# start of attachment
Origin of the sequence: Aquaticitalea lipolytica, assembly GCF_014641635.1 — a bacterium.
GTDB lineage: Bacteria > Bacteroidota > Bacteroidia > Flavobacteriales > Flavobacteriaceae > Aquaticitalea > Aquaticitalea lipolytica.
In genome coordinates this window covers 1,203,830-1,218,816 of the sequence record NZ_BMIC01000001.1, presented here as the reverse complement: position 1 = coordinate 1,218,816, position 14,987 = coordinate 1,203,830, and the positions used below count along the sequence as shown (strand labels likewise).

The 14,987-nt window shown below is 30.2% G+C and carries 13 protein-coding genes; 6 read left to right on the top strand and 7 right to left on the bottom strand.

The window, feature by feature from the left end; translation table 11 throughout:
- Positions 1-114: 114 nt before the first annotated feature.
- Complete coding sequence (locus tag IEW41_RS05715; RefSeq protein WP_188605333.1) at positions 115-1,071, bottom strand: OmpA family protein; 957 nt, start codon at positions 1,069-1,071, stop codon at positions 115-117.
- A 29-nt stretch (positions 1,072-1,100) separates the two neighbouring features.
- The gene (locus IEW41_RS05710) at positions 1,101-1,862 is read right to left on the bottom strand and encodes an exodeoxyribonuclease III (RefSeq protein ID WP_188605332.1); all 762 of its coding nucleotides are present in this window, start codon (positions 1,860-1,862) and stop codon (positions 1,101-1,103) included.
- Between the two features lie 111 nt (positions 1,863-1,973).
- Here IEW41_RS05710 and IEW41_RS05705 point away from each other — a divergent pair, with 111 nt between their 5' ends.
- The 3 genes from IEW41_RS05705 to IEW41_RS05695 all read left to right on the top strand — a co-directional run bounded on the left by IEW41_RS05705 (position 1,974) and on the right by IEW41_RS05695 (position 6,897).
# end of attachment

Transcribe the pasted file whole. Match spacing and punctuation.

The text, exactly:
Origin of the sequence: Aquaticitalea lipolytica, assembly GCF_014641635.1 — a bacterium.
GTDB lineage: Bacteria > Bacteroidota > Bacteroidia > Flavobacteriales > Flavobacteriaceae > Aquaticitalea > Aquaticitalea lipolytica.
In genome coordinates this window covers 1,203,830-1,218,816 of the sequence record NZ_BMIC01000001.1, presented here as the reverse complement: position 1 = coordinate 1,218,816, position 14,987 = coordinate 1,203,830, and the positions used below count along the sequence as shown (strand labels likewise).

The 14,987-nt window shown below is 30.2% G+C and carries 13 protein-coding genes; 6 read left to right on the top strand and 7 right to left on the bottom strand.

The window, feature by feature from the left end; translation table 11 throughout:
- Positions 1-114: 114 nt before the first annotated feature.
- Complete coding sequence (locus tag IEW41_RS05715; RefSeq protein WP_188605333.1) at positions 115-1,071, bottom strand: OmpA family protein; 957 nt, start codon at positions 1,069-1,071, stop codon at positions 115-117.
- A 29-nt stretch (positions 1,072-1,100) separates the two neighbouring features.
- The gene (locus IEW41_RS05710) at positions 1,101-1,862 is read right to left on the bottom strand and encodes an exodeoxyribonuclease III (RefSeq protein ID WP_188605332.1); all 762 of its coding nucleotides are present in this window, start codon (positions 1,860-1,862) and stop codon (positions 1,101-1,103) included.
- Between the two features lie 111 nt (positions 1,863-1,973).
- Here IEW41_RS05710 and IEW41_RS05705 point away from each other — a divergent pair, with 111 nt between their 5' ends.
- The 3 genes from IEW41_RS05705 to IEW41_RS05695 all read left to right on the top strand — a co-directional run bounded on the left by IEW41_RS05705 (position 1,974) and on the right by IEW41_RS05695 (position 6,897).